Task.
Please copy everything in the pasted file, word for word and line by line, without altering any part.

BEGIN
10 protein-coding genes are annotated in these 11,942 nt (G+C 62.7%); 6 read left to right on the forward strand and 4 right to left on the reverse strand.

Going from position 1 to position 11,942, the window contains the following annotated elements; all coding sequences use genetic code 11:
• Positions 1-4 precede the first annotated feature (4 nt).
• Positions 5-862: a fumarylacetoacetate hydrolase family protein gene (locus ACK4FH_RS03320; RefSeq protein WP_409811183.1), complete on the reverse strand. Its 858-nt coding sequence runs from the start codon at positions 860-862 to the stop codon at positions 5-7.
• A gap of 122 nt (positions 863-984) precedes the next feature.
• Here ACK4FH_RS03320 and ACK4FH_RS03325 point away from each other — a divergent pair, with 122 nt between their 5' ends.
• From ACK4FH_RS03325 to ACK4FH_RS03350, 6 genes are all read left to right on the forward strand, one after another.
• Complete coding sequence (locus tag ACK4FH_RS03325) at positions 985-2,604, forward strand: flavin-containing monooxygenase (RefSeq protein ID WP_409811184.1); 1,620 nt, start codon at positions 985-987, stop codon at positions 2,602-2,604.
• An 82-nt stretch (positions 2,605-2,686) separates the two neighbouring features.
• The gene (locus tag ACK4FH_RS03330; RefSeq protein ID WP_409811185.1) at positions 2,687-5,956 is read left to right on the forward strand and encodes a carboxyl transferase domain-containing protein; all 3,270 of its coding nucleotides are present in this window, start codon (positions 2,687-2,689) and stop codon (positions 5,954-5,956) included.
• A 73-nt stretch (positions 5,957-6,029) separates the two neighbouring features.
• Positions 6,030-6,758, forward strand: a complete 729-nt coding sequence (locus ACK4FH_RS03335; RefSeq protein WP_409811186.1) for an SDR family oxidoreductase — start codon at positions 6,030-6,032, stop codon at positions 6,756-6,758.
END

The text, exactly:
10 protein-coding genes are annotated in these 11,942 nt (G+C 62.7%); 6 read left to right on the forward strand and 4 right to left on the reverse strand.

Going from position 1 to position 11,942, the window contains the following annotated elements; all coding sequences use genetic code 11:
• Positions 1-4 precede the first annotated feature (4 nt).
• Positions 5-862: a fumarylacetoacetate hydrolase family protein gene (locus ACK4FH_RS03320; RefSeq protein WP_409811183.1), complete on the reverse strand. Its 858-nt coding sequence runs from the start codon at positions 860-862 to the stop codon at positions 5-7.
• A gap of 122 nt (positions 863-984) precedes the next feature.
• Here ACK4FH_RS03320 and ACK4FH_RS03325 point away from each other — a divergent pair, with 122 nt between their 5' ends.
• From ACK4FH_RS03325 to ACK4FH_RS03350, 6 genes are all read left to right on the forward strand, one after another.
• Complete coding sequence (locus tag ACK4FH_RS03325) at positions 985-2,604, forward strand: flavin-containing monooxygenase (RefSeq protein ID WP_409811184.1); 1,620 nt, start codon at positions 985-987, stop codon at positions 2,602-2,604.
• An 82-nt stretch (positions 2,605-2,686) separates the two neighbouring features.
• The gene (locus tag ACK4FH_RS03330; RefSeq protein ID WP_409811185.1) at positions 2,687-5,956 is read left to right on the forward strand and encodes a carboxyl transferase domain-containing protein; all 3,270 of its coding nucleotides are present in this window, start codon (positions 2,687-2,689) and stop codon (positions 5,954-5,956) included.
• A 73-nt stretch (positions 5,957-6,029) separates the two neighbouring features.
• Positions 6,030-6,758, forward strand: a complete 729-nt coding sequence (locus ACK4FH_RS03335; RefSeq protein WP_409811186.1) for an SDR family oxidoreductase — start codon at positions 6,030-6,032, stop codon at positions 6,756-6,758.